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Little Sermons In Socialism by Abraham Lincoln by Burke McCarty


Little Sermons In Socialism by Abraham Lincoln
by
Burke McCarty
WE do not claim that Abraham Lincoln was a Socialist, for the word had not been coined in his day. We do not claim that he would, if he had lived, been a Socialist to-day, for we do, not know this. We do claim, and know, however, that Abraham Lincoln was in spirit to the hour of his death, a class conscious working man, that his sympathies were with that class, that he voiced the great principles of the modem constructive Socialism of today, and that had he lived and been loyal and consistent with these principles which he always professed, he would be found within the ranks of the Socialist Party.
BURKE McCARTY.

I. 

Away back in 1847 Abraham Lincoln uttered the following revolutionary language.

In the early days of our race the Almighty said to the first of our race, "In the sweat of thy  face shalt thou eat bread." And since then, if  we except the light and air of heaven, no good thing has been or can be enjoyed by us without  having first cost labor. And in as much as most good things are produced by labor, it follows  that all such things of a right belong to those whose labor has produced them. 

But it so happened, in all ages of the world, that some have labored, and others have without labor enjoyed a large proportion of the fruits. 

This is wrong, and should not continue. To secure each laborer the whole product of his labor, or as nearly as possible, is a worthy object of any good government. — (See Lincoln's Complete Works, Nicolay & Hay, vol. 1, P. 92). Isn't it odd that away back in 1847, at about the time Marx and Engels were printing the Manifesto in Europe, Abraham Lincoln, an obscure, self-educated lawyer in swampy Illinois, got hold of this central concept of Socialism? 

Isn't it strange that the "Grand Old Party," which always parades the NAME of Lincoln and rarely quotes the language of Lincoln, has given no attention to this, the greatest thought of Lincoln— THE RIGHT OF THE LABORER TO THE WHOLE PRODUCT OF HIS LABOR! 

We amiably ask Republicans to answer, not US, but to answer ABRAHAM LINCOLN. 

(Capitals used are by Comentator). 

II. 

Everyone who reads the capitalist press has noticed how persistently such papers fan international and radical quarrels and urge the necessity of this, or that nation, ARMING ITSELF. 

Socialists are constantly urging the workers of the world to unite. 

Where did Lincoln stand on this subject? In an address to a working men's association, November 21st, 1864, Mr. Lincoln said: 

"The strongest bond of human sympathy outside the family relation should be one uniting all working people of all nations, tongues and kindreds." — ((See Life of Lincoln by Coffin, P. 395). 

When the workers of the world follow this wise advice of Lincoln and the Socialists, there will be no wars, for after all war is nothing more than one set of working men shooting down another set of working men in order to protect the big corporations. How many wars would we have if the CAPITALISTS had to do the fighting?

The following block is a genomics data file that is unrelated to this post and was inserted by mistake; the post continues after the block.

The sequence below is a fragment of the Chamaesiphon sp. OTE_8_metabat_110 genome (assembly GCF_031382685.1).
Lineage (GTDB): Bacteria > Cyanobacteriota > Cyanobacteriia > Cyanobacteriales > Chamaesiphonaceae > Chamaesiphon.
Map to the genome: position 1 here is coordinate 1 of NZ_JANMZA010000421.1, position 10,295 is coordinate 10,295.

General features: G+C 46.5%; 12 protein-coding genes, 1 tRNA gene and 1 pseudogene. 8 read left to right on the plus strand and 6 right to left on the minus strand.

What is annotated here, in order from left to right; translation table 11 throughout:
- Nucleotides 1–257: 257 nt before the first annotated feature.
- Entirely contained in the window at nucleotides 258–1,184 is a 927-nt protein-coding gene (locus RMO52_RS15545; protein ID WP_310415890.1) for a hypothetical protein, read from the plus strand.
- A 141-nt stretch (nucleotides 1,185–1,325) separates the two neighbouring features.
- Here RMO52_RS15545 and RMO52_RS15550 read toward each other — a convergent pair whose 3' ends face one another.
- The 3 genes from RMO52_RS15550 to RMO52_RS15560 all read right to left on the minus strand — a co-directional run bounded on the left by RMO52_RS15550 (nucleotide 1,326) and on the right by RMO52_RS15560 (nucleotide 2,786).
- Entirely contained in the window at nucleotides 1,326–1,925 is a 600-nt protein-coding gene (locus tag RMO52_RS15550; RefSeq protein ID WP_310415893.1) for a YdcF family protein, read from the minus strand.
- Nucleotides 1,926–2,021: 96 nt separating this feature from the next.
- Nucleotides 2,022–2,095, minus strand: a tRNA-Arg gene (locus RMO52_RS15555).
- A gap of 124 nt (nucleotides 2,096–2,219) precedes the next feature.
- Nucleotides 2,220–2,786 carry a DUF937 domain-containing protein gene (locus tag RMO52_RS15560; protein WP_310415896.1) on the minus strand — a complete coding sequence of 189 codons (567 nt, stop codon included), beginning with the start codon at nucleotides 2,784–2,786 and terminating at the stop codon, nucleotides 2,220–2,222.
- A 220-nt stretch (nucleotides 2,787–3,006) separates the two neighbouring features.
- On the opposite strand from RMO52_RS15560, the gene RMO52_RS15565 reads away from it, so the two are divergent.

III.

Socialists the world over are being condemned for voicing the very sentiments which Abraham Lincoln uttered in his annual message, July 5, 1861: I desire to preserve this government that it may be administered for all as it was administered by the men who made it. On the side of the Union it is a struggle to maintain in the world that form and substance of government whose LEADING OBJECT IS TO ELEVATE THE CONDITION OF MEN, lift artificial burdens from all shoulders and clear the paths of laudable pursuits for all; to afford all an unfettered start and a fair chance in the race of life. This is the leading object of the government for which we contend." — (See Life of Lincoln by Barrett, p. 266). No Socialist could put forth our contention more forcibly and concisely than Lincoln does here. TO AFFORD ALL AN UNFETTERED START AND A FAIR CHANCE IN THE RACE OF LIFE! That is what we are demanding and nothing short of that will we accept! 

IV. 

On June 13, 1836, in announcing his political views, Lincoln went on record for woman suffrage when he said: 

I go for all sharing the privilege of the government who assist in bearing its burdens; consequently I go for admitting all whites to the right of suffrage who pay taxes or bear arms, BY NO MEANS EXCLUDING FEMALES! (SeeCoffin, p. 89). Again he said in an interview at Springfield, Ill.: 

"I am opposed to the limitation or LESSENING, of the right of suffrage. If anything I am in favor of its extension or enlargement. I want to lift men up — to broaden, rather than contract their privileges." (See Herndon, p. 625). This was said later, when the question of negro slavery was beginning to stir up the country to a white heat. Abraham Lincoln never deviated nor flinched, when it was a question of human justice. He was ALWAYS WITH THE PEOPLE! 

V. 

Abraham Lincoln strongly voices the position of Socialists when he says: 

No men living are more worthy to be trusted than those who toil up from poverty; none less inclined to take or touch aught which they have not honestly earned. 

LET THEM BEWARE OF SURRENDERING A POLITICAL POWER, WHICH THEY ALREADY POSSESS, and which, if surrendered, WILL SURELY BE USED TO CLOSE THE DOOR OF ADVANCEMENT AGAINST SUCH AS THEY, and to fix new disabilities and burdens upon them, till ALL OF LIBERTY SHALL BE LOST!